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Towards deep ethics

Monday, April 3rd, 2017

Recently, the proliferative and educational photographers Darwin Wiggett and Samantha Chrysanthou unveiled their newest project, the League of Landscape Photographers. The intent was to be a voice of reason in a landscape photography culture that has become focused on “getting the shot,” or winning likes or shares on social media. I rather like the idea of bringing attention back to thoughtful photography and photographic projects; a huge amount of intentional but less “wow-worthy” photography seems get buried (and sadly, unseen) in the static of social media. I agree with Samantha and Darwin, who believe the first step away from this mentality begins with a tangible and published code of ethics.

The League offers a template code of ethics here. It includes much of the stuff that you would expect landscape photographers to already be doing. Indeed, this is a comprehensive and thoughtful list. Since reading it, I’ve been thinking about something more, something I can only think to call “deep ethics.” While I’m sure anyone reading this blog, regardless of their political leanings, can say a lot about the current political climate in the United States, one thing we probably can’t argue about is that we are all paying attention, and everything we do right now matters. It turns out this dovetails well with what I consider to be my deep ethics.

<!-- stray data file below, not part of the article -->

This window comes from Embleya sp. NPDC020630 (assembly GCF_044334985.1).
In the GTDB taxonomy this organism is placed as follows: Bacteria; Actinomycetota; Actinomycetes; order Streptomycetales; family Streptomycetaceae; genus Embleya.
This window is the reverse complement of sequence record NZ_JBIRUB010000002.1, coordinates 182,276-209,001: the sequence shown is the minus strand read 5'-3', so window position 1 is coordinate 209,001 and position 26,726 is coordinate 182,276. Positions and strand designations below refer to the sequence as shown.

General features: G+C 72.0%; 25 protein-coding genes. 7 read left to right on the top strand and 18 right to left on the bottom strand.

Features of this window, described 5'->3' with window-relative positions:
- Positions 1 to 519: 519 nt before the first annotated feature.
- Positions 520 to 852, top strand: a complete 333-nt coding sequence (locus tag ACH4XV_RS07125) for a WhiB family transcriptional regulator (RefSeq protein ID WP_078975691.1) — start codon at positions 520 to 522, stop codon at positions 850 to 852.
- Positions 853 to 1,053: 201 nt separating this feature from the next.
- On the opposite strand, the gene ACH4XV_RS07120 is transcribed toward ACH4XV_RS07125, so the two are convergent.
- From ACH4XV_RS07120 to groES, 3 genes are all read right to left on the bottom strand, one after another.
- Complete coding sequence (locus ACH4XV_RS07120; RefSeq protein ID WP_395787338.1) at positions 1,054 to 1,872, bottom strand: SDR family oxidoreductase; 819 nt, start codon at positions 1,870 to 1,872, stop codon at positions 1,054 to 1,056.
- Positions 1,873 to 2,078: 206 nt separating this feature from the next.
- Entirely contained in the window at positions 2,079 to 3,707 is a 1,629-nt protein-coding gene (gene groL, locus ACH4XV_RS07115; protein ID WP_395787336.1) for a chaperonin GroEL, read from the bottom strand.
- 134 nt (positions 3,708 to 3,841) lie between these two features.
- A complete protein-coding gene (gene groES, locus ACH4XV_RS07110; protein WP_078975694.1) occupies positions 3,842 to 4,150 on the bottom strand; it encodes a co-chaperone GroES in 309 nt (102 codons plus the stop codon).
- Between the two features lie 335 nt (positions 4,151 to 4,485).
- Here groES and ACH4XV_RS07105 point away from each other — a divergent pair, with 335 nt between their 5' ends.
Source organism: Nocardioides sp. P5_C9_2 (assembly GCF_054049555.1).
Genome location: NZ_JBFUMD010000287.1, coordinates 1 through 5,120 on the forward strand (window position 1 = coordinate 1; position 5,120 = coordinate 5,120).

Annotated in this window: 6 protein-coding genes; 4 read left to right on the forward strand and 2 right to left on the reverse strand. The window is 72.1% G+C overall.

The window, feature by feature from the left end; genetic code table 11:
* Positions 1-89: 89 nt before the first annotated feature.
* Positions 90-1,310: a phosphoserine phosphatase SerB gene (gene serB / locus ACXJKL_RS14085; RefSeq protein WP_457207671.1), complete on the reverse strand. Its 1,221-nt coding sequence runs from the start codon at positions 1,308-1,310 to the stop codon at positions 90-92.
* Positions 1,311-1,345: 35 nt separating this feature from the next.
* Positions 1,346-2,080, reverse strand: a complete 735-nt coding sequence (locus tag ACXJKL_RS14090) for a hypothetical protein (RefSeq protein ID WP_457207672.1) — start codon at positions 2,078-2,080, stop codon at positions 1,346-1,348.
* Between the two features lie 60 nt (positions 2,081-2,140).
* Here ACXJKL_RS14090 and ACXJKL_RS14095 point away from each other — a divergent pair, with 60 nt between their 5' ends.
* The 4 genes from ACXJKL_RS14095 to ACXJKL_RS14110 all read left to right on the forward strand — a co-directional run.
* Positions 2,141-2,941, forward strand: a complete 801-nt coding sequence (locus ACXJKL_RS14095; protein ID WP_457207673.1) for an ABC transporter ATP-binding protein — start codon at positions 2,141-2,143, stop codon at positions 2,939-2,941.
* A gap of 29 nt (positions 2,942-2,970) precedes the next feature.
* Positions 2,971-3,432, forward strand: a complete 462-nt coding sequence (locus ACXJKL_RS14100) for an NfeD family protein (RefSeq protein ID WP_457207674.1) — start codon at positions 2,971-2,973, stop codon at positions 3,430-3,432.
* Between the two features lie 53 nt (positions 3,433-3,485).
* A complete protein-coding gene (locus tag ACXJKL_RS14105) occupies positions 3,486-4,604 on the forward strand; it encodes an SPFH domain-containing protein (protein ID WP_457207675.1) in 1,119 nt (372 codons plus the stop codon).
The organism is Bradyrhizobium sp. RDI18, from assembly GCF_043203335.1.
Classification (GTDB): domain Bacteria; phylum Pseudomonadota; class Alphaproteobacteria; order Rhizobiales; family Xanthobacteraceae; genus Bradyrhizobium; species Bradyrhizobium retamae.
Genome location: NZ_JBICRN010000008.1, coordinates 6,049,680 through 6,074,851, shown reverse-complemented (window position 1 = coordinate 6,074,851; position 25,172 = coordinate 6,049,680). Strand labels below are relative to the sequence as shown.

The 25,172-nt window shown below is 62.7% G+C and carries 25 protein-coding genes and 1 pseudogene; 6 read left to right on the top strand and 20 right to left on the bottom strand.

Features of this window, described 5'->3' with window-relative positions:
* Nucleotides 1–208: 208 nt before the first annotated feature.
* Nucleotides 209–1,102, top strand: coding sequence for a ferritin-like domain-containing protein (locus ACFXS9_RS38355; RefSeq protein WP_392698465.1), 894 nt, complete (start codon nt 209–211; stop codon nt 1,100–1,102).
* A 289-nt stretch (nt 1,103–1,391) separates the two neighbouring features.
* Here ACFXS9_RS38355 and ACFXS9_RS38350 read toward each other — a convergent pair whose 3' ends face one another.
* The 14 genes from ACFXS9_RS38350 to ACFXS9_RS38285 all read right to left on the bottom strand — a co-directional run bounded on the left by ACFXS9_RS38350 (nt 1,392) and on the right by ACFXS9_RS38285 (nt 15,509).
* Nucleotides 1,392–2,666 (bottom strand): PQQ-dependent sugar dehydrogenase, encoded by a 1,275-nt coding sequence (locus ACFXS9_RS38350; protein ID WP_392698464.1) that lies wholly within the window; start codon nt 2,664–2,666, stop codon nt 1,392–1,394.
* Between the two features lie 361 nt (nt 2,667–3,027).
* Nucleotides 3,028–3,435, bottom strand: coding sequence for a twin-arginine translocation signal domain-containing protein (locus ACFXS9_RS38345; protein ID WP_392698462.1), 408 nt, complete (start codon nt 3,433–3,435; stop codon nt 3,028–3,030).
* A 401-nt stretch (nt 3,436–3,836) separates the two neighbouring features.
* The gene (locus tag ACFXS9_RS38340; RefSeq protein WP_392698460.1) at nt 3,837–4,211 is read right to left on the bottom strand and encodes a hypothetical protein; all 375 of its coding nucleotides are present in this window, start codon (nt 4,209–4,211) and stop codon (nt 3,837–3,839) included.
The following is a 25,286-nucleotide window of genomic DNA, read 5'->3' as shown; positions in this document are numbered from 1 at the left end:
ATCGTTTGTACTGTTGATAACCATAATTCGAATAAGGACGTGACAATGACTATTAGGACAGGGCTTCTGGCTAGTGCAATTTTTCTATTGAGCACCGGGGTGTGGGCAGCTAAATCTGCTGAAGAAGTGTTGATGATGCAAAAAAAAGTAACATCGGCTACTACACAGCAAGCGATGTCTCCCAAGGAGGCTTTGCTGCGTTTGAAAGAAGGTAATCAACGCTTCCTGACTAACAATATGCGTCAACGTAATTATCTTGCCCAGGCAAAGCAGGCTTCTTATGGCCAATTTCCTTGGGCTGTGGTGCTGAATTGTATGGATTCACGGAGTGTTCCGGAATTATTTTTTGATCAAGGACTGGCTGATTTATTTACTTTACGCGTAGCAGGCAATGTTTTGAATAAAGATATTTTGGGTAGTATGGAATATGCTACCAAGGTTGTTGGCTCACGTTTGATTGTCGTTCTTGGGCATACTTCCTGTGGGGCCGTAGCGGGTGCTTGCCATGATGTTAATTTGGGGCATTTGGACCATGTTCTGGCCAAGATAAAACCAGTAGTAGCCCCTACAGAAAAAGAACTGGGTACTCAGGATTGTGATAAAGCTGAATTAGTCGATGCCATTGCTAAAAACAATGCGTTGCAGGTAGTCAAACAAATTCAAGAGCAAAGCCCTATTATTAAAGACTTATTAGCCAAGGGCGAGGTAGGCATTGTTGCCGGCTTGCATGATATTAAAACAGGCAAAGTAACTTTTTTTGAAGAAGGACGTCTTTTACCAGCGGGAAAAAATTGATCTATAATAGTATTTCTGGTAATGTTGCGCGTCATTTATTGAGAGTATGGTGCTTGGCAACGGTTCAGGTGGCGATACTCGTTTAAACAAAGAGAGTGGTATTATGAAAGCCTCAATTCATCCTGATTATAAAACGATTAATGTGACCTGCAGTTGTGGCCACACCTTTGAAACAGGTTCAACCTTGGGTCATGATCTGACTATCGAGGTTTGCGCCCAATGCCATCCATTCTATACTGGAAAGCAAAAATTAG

photo of rocks and bushes as the sun sets in joshua tree national park


“A thing is right when it tends to preserve the integrity, stability and beauty of the biotic community. It is wrong when it tends otherwise.” – Aldo Leopold

The health of the land is the standard by which we measure our work.

The popularity of photography as a hobby is at an all-time high. Combine this with the huge popularity of our national parks in general (see the most recent statistics on the top 10 most visited parks) and politically-fueled interest in our public lands; these all equate to increased impact on the land, with tangible effects.

We are responsible for the impacts on the landscape that result from our photography.  In as much as we are bound to by realism in photography, we have the obligation to ask how things will be, how we want them to be, and how they should be. When we are unwilling to compromise the health of the land as our standard, advocacy will follow in our art. My unwillingness to compromise and my commitment to advocacy is the first point in my code of ethics.

Actions make advocacy tangible.